The week in higher education – 26 November 2015

The good, the bad and the offbeat: the academy through the lens of the national press

November 26, 2015
The week in higher education cartoon (26 November 2015)

The University of Vermont held a three-day retreat to allow students who “self-identify as white” to confront their own “white privilege”. “Examining White Privilege: A Retreat for Undergraduate Students Who Self-Identify as White” was “specifically for white students”, Campus Reform reported on 18 November. The self-identifying white students “tackled tough questions such as ‘What does it mean to be white?’ and ‘How does whiteness impact you?’” The university website features testimonials from past attendees of the retreat, who praised it for being a “safe space”, the publication added. An “examining common sense” retreat for the organisers might be in order.

The University of Cambridge has taken a fundraising video fronted by historian David Starkey offline after staff and students complained that it would hinder attempts to make the university “open to the very best and brightest regardless of anything except their academic potential”, given his past comments on race. “Cambridge has suspended the video, part of a campaign to raise £2 billion, by marking it as private on YouTube,” reported The Guardian on 19 November. An open letter to the university signed by “hundreds” of staff, students and alumni cited Professor Starkey’s appearance on the BBC’s Newsnight after the summer riots of 2011, in which he said: “A substantial amount of the chavs have become black. The whites have become black; a particular sort of violent destructive, nihilistic gangster culture has become the fashion.” Professor Starkey, who studied at Cambridge, said that he would “reserve the right to comment freely but without recrimination”. That includes, presumably, further comment on subjects about which he knows very little.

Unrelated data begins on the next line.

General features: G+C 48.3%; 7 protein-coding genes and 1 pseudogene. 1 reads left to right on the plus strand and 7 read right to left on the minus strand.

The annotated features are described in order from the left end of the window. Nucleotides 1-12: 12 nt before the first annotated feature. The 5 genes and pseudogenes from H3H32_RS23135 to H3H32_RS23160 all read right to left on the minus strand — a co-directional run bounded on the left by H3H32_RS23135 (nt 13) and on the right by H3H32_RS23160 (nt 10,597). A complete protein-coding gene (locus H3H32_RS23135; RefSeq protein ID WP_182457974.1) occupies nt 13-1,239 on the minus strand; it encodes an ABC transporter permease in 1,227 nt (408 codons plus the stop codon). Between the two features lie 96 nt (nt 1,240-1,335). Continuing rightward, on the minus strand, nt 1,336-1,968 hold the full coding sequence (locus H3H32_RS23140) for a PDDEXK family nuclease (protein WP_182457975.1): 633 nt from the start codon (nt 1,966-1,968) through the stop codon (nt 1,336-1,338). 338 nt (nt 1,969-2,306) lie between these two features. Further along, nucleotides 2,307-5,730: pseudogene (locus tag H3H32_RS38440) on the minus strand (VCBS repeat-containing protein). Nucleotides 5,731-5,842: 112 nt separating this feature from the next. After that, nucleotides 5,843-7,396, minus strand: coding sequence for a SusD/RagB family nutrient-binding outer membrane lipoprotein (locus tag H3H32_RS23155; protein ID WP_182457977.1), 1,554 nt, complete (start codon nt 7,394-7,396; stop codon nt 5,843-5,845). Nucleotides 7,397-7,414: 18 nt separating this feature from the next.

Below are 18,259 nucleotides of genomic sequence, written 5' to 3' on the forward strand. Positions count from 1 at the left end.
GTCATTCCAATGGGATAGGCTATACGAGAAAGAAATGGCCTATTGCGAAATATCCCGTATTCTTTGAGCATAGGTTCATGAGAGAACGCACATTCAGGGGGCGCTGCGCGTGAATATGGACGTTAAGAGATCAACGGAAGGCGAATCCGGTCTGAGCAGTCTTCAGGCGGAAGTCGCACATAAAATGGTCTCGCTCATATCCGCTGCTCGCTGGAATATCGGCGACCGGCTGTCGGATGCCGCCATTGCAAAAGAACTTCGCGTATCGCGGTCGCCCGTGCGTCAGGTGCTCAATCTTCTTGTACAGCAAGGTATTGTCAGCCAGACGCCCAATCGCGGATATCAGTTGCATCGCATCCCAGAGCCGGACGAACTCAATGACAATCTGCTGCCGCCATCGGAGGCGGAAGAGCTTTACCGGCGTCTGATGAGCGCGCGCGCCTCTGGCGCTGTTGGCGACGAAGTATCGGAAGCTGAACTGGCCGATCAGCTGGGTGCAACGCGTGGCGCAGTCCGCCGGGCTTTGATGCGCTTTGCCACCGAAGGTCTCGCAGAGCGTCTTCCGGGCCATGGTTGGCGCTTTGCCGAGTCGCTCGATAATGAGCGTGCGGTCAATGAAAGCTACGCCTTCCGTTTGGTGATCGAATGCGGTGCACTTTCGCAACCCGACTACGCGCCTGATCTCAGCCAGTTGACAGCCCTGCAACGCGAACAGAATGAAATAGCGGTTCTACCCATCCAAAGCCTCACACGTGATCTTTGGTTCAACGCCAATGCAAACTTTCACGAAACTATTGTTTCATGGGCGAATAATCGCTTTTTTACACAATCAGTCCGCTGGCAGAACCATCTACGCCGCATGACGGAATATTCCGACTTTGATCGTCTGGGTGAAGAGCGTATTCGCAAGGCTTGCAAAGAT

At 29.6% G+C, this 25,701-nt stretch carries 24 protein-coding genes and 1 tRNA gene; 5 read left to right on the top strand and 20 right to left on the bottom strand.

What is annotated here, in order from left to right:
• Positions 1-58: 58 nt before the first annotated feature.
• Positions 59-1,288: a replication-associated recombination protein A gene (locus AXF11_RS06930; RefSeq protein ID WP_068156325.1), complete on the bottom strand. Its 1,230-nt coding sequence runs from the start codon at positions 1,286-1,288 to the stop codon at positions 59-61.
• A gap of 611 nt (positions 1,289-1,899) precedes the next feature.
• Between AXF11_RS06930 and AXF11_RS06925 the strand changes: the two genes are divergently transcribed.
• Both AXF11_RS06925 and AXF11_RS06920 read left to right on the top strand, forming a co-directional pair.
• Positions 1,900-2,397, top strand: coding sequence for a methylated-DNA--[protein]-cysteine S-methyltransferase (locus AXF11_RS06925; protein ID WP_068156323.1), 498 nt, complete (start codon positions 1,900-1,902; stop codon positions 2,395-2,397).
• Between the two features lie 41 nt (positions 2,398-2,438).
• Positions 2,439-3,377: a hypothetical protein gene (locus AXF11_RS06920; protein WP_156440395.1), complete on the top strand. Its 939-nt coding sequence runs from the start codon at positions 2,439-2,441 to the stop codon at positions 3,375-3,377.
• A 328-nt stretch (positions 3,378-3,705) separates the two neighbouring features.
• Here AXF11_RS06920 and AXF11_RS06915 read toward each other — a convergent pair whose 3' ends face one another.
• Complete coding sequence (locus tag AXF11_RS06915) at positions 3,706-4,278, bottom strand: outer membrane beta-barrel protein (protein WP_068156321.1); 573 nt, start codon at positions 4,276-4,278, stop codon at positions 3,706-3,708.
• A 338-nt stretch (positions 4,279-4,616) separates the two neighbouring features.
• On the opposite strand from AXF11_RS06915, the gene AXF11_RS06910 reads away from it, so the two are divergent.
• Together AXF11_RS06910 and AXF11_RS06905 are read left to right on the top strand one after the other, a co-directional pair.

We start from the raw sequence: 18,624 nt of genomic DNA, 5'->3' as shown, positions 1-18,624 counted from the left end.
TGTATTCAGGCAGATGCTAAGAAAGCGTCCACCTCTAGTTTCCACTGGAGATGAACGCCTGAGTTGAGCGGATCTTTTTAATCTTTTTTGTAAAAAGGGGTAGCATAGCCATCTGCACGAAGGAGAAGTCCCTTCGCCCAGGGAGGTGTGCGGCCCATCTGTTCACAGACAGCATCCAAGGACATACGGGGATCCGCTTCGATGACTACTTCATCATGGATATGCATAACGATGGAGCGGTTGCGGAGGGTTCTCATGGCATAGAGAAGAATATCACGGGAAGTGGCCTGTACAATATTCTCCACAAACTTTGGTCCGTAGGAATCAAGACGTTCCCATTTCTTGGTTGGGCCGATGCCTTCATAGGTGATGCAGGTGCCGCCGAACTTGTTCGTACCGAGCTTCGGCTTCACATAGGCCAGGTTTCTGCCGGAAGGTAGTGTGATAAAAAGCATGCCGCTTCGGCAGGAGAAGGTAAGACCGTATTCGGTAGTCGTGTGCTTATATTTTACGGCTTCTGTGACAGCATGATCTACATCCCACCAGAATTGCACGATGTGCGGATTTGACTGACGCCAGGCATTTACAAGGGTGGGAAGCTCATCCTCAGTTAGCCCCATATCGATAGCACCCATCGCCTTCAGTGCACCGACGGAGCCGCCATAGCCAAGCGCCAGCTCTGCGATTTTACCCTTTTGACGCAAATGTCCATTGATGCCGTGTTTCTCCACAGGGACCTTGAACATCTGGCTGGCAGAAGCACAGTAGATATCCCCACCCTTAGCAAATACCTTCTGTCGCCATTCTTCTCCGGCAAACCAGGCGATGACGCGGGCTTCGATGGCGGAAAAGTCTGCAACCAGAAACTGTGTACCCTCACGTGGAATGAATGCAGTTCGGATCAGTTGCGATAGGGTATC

The University of York has been accused of giving in to “mob rule” after it cancelled plans to mark International Men’s Day in the wake of allegations of sexism, the BBC News website reported on 18 November. York’s original support for the mental health awareness day, which took place on 19 November, sparked controversy by drawing attention to the under-representation of men among its students and some parts of its faculty. But the university’s statement was denounced as “crass” by an open letter, signed by more than 200 people, to the university’s registrar, David Duncan, while critics branded its implication of an anti-male hiring bias as “grossly irresponsible”. However, York’s decision to withdraw its statement and support for International Men’s Day sparked its own furore, with 1,000 people signing a petition calling for the event’s return. Glen Poole, the UK coordinator of the event, said he was “deeply saddened” by York’s actions, saying activists who prompted the retraction “have put their personal gender politics ahead of their compassion for men and boys in crisis and distress”.

A University of Bristol lecturer walked out of a lecture over offensive comments posted on a social media site, the Bristol Post reported on 21 November. Hélène Turon, a reader in economics, berated a group of first-year students over anonymous posts made on the Yik Yak site, which included sexual innuendo, the paper said. Dr Turon told The Tab, an online student news site, that there was a “difference between public and private gossip” and that its story should reflect on “what the appropriate amount of respect students should have for staff and fellow students is”, the Post said. The university said that it “takes all instances of cyberbullying very seriously, whether the victim is a student or a member of staff” and that any students involved would be “dealt with under our disciplinary procedures”.

Asking students to attend lectures at 9am is akin to “torture” because of their circadian rhythms, one sleep expert recently suggested. So spare a thought for undergraduates in the 1600s, whose academic day began at 5am and often finished at 9pm. The gruelling student day was revealed by archivists at the University of Aberdeen, where strict rules in 1641 included “dressing gravely and neatly…and acting with ‘sporting, modesty and gentleness’”, Aberdeen’s Evening Express reported on 22 November. The university, then known as King’s College, employed a “standards enforcer” known as a “Hebdomader” to make sure that students did not step out of line and were hard at study early in the morning. Those students demanding more contact hours with staff should be careful what they wish for.

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